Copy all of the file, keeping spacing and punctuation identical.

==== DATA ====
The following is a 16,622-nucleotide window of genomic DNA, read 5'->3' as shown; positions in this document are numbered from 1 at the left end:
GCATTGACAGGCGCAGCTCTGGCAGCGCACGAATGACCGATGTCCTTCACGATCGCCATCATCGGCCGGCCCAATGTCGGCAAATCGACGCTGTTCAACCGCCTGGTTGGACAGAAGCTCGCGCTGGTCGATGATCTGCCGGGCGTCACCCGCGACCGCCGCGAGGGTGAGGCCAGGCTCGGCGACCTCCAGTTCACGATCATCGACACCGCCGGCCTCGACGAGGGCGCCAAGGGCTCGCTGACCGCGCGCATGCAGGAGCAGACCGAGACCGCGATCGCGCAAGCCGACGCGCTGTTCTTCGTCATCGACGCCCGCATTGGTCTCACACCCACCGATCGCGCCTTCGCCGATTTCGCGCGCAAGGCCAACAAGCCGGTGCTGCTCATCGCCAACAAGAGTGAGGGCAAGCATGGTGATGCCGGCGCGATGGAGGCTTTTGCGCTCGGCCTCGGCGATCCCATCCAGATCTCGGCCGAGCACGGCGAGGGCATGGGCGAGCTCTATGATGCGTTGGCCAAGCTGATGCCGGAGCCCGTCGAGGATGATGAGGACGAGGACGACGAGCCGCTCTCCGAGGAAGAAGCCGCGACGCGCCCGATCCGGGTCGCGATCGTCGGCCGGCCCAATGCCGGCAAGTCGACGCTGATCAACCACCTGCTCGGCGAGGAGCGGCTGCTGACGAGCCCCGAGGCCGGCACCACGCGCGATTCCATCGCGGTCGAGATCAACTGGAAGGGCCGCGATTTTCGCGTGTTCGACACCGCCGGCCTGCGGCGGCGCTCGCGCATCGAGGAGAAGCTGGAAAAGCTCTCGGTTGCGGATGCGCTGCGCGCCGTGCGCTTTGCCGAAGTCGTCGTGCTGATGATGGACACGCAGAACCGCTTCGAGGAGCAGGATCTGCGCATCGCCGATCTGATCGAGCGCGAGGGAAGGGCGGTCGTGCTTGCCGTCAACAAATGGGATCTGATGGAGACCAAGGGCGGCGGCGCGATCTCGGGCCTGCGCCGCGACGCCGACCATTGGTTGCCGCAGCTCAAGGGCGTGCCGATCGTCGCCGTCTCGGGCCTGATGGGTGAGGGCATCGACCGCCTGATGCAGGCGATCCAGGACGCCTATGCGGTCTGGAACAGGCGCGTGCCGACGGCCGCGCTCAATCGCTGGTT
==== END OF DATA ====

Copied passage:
The following is a 16,622-nucleotide window of genomic DNA, read 5'->3' as shown; positions in this document are numbered from 1 at the left end:
GCATTGACAGGCGCAGCTCTGGCAGCGCACGAATGACCGATGTCCTTCACGATCGCCATCATCGGCCGGCCCAATGTCGGCAAATCGACGCTGTTCAACCGCCTGGTTGGACAGAAGCTCGCGCTGGTCGATGATCTGCCGGGCGTCACCCGCGACCGCCGCGAGGGTGAGGCCAGGCTCGGCGACCTCCAGTTCACGATCATCGACACCGCCGGCCTCGACGAGGGCGCCAAGGGCTCGCTGACCGCGCGCATGCAGGAGCAGACCGAGACCGCGATCGCGCAAGCCGACGCGCTGTTCTTCGTCATCGACGCCCGCATTGGTCTCACACCCACCGATCGCGCCTTCGCCGATTTCGCGCGCAAGGCCAACAAGCCGGTGCTGCTCATCGCCAACAAGAGTGAGGGCAAGCATGGTGATGCCGGCGCGATGGAGGCTTTTGCGCTCGGCCTCGGCGATCCCATCCAGATCTCGGCCGAGCACGGCGAGGGCATGGGCGAGCTCTATGATGCGTTGGCCAAGCTGATGCCGGAGCCCGTCGAGGATGATGAGGACGAGGACGACGAGCCGCTCTCCGAGGAAGAAGCCGCGACGCGCCCGATCCGGGTCGCGATCGTCGGCCGGCCCAATGCCGGCAAGTCGACGCTGATCAACCACCTGCTCGGCGAGGAGCGGCTGCTGACGAGCCCCGAGGCCGGCACCACGCGCGATTCCATCGCGGTCGAGATCAACTGGAAGGGCCGCGATTTTCGCGTGTTCGACACCGCCGGCCTGCGGCGGCGCTCGCGCATCGAGGAGAAGCTGGAAAAGCTCTCGGTTGCGGATGCGCTGCGCGCCGTGCGCTTTGCCGAAGTCGTCGTGCTGATGATGGACACGCAGAACCGCTTCGAGGAGCAGGATCTGCGCATCGCCGATCTGATCGAGCGCGAGGGAAGGGCGGTCGTGCTTGCCGTCAACAAATGGGATCTGATGGAGACCAAGGGCGGCGGCGCGATCTCGGGCCTGCGCCGCGACGCCGACCATTGGTTGCCGCAGCTCAAGGGCGTGCCGATCGTCGCCGTCTCGGGCCTGATGGGTGAGGGCATCGACCGCCTGATGCAGGCGATCCAGGACGCCTATGCGGTCTGGAACAGGCGCGTGCCGACGGCCGCGCTCAATCGCTGGTT